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Affirmative Action Upheld as Basis for Differential Hiring Standards
Description Court dismissed a suit for race discrimination against United Air Lines. The company may have differential hiring standards based on race, in this case second-language ability, to help correct an imbalance in the labor force that results in under-representation of qualified black flight attendants.
Topic Employment Discrimination
Key Words Race; Reverse Discrimination; Affirmative Action
C A S E   S U M M A R Y
Facts Dix sued United Air Lines for race discrimination. He applied to become a flight attendant, but United required white applicants to be bilingual but did not impose that requirement on black applicants. Dix, who is not bilingual, attended an interview session offered by United. He was told that only blacks who are not bilingual would be hired. He applied anyway and was rejected. United moved for summary judgment, arguing that the difference in hiring policy based on race is legal.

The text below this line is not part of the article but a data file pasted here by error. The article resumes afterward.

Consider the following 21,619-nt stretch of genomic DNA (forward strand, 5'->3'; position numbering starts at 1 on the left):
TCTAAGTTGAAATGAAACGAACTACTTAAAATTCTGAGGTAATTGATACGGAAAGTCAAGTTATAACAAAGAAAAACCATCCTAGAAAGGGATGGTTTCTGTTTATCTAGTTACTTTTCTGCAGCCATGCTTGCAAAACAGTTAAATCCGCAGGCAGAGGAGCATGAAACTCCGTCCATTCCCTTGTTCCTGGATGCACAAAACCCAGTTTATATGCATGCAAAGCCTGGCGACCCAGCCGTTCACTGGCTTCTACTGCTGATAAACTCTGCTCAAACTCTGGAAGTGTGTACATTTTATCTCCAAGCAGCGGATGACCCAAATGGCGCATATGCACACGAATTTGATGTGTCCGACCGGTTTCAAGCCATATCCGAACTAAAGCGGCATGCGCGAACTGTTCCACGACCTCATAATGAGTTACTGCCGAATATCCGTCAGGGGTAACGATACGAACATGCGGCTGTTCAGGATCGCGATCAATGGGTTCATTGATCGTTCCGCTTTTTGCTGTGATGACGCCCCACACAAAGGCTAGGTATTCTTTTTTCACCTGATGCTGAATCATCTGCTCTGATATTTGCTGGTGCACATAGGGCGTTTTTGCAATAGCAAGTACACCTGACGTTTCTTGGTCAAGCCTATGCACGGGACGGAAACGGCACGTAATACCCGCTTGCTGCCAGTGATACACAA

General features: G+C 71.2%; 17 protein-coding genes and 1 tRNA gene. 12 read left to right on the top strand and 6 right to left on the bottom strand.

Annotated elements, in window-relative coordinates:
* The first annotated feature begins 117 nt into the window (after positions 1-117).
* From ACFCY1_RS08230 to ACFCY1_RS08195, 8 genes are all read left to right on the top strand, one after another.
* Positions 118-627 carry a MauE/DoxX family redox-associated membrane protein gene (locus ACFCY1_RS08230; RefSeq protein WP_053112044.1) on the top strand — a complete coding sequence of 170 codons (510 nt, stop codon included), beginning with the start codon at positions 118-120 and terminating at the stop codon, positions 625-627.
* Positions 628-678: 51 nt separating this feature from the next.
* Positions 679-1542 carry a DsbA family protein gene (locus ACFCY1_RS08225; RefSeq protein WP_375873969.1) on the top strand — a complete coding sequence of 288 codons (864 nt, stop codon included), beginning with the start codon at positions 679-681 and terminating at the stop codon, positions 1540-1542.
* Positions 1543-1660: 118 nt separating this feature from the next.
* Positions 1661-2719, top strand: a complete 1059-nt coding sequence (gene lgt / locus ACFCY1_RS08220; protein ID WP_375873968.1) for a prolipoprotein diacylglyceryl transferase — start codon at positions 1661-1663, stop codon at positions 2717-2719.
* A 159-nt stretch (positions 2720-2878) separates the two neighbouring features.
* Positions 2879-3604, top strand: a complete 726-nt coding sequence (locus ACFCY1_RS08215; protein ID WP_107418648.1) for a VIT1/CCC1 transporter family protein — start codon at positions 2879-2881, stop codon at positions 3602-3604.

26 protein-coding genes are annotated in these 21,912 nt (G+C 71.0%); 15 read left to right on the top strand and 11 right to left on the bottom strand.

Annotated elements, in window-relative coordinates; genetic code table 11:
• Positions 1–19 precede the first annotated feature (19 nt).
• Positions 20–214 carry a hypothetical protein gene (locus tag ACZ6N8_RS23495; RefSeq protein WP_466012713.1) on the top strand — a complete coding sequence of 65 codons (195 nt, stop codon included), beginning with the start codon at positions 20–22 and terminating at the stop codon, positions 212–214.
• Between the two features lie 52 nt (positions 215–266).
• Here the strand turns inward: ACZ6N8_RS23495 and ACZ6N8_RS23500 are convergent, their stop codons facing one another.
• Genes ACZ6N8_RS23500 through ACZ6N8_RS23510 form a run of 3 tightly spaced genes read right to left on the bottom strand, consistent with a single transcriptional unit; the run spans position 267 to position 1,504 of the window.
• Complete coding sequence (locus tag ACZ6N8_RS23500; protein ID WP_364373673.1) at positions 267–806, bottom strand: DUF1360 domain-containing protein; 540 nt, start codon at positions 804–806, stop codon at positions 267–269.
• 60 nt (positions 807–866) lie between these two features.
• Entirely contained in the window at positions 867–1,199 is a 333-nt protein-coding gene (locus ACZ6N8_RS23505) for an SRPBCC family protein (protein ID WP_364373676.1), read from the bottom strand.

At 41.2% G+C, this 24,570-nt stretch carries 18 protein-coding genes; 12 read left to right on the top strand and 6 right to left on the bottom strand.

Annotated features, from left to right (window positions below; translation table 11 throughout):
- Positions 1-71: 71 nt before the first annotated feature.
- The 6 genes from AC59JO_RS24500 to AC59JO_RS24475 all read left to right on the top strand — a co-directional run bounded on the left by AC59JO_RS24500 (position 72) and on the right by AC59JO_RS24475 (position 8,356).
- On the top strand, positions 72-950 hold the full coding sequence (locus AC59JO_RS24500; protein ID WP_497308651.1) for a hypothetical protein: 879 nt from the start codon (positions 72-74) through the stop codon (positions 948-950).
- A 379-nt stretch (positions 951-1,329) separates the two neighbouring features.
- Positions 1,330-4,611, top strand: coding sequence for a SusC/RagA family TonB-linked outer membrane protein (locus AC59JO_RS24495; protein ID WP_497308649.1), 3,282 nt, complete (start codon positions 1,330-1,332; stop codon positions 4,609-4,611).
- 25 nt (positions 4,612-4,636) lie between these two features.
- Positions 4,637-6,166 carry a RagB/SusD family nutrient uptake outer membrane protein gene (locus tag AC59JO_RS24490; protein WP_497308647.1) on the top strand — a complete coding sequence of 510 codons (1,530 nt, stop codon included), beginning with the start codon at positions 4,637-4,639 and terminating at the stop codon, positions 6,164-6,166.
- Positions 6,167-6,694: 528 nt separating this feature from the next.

Decision Motion granted. The EEOC sued United in 1973 for having few minority flight attendants. The numbers have increased, but by 1998, 8.66 percent of their flight attendants were black compared with 15 percent in the qualified labor pool, so United was still under pressure to increase the number of qualified minority flight attendants. "United maintains that excusing the two-language requirement for African-Americans was part of a legal affirmative action plan." That plan is still valid given the composition of the labor force in question.
Citation Dix v. United Air Lines, Inc., 2000 WL 1230463 (N.D. Ill., 2000)

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